When we observe a tension between Jesus and Caesar, we acknowledge that a fundamental tension remains at the heart of Christianity. The tension is not between religion and atheism or secularism. Nor is it between organized religion and personal spirituality or between Christianity and other religions. The tension is located within the heart of Christianity itself because it is a radical conflict between faith that is life-giving for all and faith that is damaging and destructive of people and the earth. In our conversation and his book Jesus vs Caesar, Rieger powerfully guides us into this tension.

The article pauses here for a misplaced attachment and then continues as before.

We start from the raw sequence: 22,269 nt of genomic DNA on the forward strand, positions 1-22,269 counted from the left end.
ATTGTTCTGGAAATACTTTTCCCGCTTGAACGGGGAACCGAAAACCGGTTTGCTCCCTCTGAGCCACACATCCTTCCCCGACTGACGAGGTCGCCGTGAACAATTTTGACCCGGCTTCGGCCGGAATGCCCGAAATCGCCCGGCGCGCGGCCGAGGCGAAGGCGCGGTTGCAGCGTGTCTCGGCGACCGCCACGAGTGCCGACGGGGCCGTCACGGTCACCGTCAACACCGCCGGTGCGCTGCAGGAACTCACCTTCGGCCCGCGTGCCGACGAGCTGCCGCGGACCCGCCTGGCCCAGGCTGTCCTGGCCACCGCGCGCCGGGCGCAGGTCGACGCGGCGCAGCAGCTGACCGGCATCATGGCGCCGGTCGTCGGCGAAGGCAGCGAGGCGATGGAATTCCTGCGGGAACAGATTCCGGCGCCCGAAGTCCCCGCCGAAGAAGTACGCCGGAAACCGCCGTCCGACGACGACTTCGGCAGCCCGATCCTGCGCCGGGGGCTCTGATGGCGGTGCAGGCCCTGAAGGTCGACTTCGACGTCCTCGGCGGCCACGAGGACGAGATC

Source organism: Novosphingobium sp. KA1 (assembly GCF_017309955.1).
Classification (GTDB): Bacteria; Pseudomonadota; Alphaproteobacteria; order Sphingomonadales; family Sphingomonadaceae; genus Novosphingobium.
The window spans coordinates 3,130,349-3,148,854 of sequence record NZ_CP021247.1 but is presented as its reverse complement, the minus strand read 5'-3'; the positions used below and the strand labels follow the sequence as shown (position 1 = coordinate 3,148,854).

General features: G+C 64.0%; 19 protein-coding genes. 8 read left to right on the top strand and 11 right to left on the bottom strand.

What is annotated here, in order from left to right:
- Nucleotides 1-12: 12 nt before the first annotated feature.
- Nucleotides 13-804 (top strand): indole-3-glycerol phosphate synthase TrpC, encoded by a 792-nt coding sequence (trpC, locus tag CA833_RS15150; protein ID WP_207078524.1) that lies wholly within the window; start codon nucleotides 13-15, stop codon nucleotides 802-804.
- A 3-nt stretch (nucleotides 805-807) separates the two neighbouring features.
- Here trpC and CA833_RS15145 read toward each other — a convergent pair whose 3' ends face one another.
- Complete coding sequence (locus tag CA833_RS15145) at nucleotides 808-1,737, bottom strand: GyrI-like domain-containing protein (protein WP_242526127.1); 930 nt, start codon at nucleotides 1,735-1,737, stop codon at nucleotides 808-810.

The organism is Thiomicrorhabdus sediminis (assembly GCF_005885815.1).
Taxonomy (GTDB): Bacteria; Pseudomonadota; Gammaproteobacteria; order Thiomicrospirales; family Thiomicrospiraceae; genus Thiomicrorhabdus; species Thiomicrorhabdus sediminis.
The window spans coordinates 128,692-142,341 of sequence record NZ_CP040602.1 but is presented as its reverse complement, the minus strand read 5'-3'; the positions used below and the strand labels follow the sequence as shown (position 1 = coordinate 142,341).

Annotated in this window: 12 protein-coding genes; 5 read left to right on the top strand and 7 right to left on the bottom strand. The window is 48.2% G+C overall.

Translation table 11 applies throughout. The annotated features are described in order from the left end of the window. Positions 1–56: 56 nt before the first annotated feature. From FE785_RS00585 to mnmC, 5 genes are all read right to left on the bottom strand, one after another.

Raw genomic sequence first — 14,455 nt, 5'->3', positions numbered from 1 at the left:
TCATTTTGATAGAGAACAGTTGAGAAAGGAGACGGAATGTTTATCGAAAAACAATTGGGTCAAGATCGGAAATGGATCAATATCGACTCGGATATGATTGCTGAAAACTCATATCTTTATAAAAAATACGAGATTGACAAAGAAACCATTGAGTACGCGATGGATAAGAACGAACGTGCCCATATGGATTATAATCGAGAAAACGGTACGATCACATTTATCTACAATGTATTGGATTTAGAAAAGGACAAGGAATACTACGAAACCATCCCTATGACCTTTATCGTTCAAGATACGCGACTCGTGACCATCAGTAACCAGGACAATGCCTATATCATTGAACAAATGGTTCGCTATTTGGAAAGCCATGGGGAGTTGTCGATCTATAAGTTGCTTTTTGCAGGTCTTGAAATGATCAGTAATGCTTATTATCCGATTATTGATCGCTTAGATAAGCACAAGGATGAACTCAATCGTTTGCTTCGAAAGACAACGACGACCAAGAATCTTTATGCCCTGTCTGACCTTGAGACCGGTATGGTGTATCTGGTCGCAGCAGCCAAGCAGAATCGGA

For more than two decades he has worked to bring together theology and the struggles for justice and liberation that mark our age. His work addresses the relation of theology and public life, reflecting on the misuse of power in religion, politics, and economics. His main interest is in developments and movements that bring about change and in the positive contributions of religion and theology. His constructive work in theology draws on a wide range of historical and contemporary traditions, with a concern for manifestations of the divine in the pressures of everyday life.